Testing delivers disastrous results, sending one team member to the hospital and nearly killing another. When word leaks about the discovery, the ultimate power struggle ensues: the university wants it for funding, the power company wants its energy regenerating abilities kept under wraps, and a rival group wants to steal it for themselves. No one cares if Barry’s team comes out alive.

Fleeing for their lives, the students must fight the school, the police, and each other if they want to learn the truth about what they’ve discovered – a truth with more severe consequences than any of them can predict.

Review 5*

An intriguing opening chapter propelled me into the lives of Barry’s group of palaeontology students in Dan Alatorre’s The Navigators. The characterisation built my interest and quickly established the personalities and group conflicts – conflicts that cleverly fed the plot.

These conflicts emerged in such human ways, that I sensed that everyone should watch out – as the blurb implies. Everyone was creating situations that could have those ‘severe consequences’.  As the plotlines unravelled, I was telling the characters to watch out – to no avail. Would I have listened? Not when I was their age.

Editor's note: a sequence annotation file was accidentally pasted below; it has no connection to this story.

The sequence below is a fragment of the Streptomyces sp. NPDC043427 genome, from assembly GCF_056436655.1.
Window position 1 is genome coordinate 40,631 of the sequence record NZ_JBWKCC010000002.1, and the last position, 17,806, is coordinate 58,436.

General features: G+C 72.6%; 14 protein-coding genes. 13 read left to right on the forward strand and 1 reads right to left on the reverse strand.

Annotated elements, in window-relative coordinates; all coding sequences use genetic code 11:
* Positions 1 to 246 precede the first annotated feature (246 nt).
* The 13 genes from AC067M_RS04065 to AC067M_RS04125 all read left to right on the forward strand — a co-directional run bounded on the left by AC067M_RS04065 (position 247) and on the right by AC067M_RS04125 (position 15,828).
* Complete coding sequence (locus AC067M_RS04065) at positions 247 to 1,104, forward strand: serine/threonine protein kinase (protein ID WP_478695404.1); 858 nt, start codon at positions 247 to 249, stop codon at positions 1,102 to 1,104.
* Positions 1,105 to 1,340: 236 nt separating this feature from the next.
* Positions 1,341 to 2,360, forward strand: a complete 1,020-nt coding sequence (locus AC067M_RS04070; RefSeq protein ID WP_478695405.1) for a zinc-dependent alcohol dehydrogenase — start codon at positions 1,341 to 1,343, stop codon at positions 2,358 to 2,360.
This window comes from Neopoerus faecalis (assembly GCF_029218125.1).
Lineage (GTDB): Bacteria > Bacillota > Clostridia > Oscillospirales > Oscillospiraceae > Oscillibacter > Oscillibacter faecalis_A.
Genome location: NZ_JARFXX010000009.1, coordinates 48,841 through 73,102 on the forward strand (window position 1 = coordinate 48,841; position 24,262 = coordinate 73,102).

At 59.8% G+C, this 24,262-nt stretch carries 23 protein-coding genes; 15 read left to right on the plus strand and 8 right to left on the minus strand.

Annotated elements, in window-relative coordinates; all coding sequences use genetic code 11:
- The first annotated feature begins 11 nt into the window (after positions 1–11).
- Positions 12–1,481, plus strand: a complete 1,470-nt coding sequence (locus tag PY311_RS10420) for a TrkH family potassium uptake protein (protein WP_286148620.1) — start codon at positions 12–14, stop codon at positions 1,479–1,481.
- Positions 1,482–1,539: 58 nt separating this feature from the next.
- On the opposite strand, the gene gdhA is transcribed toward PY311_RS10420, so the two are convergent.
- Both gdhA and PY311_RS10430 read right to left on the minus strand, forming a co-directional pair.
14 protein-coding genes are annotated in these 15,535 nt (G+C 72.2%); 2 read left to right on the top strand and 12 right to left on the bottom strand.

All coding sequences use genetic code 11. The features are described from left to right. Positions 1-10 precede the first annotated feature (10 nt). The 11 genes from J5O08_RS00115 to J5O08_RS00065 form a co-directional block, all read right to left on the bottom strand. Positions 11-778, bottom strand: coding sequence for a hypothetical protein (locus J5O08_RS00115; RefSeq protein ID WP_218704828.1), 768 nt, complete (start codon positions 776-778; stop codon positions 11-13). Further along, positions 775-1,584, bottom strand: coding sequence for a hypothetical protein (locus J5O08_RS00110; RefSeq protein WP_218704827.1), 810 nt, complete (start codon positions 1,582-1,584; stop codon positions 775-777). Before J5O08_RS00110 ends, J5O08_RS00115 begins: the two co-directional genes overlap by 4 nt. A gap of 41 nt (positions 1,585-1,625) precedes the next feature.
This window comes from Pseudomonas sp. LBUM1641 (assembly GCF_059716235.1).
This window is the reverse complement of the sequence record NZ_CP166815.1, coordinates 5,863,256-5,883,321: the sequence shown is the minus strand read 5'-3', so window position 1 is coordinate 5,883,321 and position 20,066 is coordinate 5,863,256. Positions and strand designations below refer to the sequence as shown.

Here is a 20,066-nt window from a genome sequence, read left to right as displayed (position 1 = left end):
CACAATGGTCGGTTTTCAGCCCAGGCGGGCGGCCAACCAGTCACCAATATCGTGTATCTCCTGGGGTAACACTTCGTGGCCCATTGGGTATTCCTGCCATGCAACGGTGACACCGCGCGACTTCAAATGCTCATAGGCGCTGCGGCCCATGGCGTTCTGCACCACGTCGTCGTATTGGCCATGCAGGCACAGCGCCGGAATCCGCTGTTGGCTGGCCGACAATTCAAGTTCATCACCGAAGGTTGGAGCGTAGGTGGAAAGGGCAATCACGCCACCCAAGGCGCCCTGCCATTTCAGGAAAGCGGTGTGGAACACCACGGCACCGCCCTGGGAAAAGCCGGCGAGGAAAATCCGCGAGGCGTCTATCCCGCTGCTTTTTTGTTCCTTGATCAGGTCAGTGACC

Their reactions were believable. Plus some good observations on the paradoxes of time and the tough choices it poses. In The Navigators’, time travel tests everyone and loyalties are stretched by the discovery of the machine. I kept asking questions – some of which the friends forgot to ask’

Who do you trust? What are other people’s motivations? What is the way out of this situation?

Maybe not the answers that Dan Alatorre came up with, but they worked and I had to keep reading. I expected some comeuppance but I was ready to be surprised as the intentions came unravelled. That’s life. As with the best books, there were some good morals in the story, such as – lying is never the best answer; shortcuts rarely work (even with a time machine); beauty is more than looks. The latter prompted me to highlight the following dialogue:

“… ‘A beautiful woman’s breasts will eventually sag and her hair will turn gray. What will you be married to then? If you choose wisely, you will be married to a beautiful personality and a curious mind that loves your children and who would do anything for you.’ That is true beauty.”

And where better to put the punchline – at the very end. Now that makes me grin and recommend this novel.

Story – five stars

Setting/World-building – five stars

Structure – five stars

Readability – five stars

Editing – five stars

Style – five stars